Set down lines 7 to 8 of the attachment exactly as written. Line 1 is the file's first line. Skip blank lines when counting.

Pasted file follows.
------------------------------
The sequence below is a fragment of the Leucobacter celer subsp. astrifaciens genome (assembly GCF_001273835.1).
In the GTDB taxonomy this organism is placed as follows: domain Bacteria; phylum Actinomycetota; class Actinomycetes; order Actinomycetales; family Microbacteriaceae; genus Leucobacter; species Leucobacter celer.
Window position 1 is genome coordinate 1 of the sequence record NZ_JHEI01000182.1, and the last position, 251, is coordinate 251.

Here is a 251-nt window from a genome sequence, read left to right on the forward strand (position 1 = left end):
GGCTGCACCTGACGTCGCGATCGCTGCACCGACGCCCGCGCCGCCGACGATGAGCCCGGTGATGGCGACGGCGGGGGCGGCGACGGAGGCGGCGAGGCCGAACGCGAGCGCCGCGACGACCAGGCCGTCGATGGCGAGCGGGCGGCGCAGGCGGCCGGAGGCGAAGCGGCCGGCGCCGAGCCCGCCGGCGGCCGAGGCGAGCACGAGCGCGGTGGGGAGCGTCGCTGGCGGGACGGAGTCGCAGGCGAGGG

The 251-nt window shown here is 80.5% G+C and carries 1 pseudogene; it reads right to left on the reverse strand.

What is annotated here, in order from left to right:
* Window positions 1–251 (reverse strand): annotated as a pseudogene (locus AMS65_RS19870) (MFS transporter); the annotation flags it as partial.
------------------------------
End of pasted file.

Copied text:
What is annotated here, in order from left to right:
* Window positions 1–251 (reverse strand): annotated as a pseudogene (locus AMS65_RS19870) (MFS transporter); the annotation flags it as partial.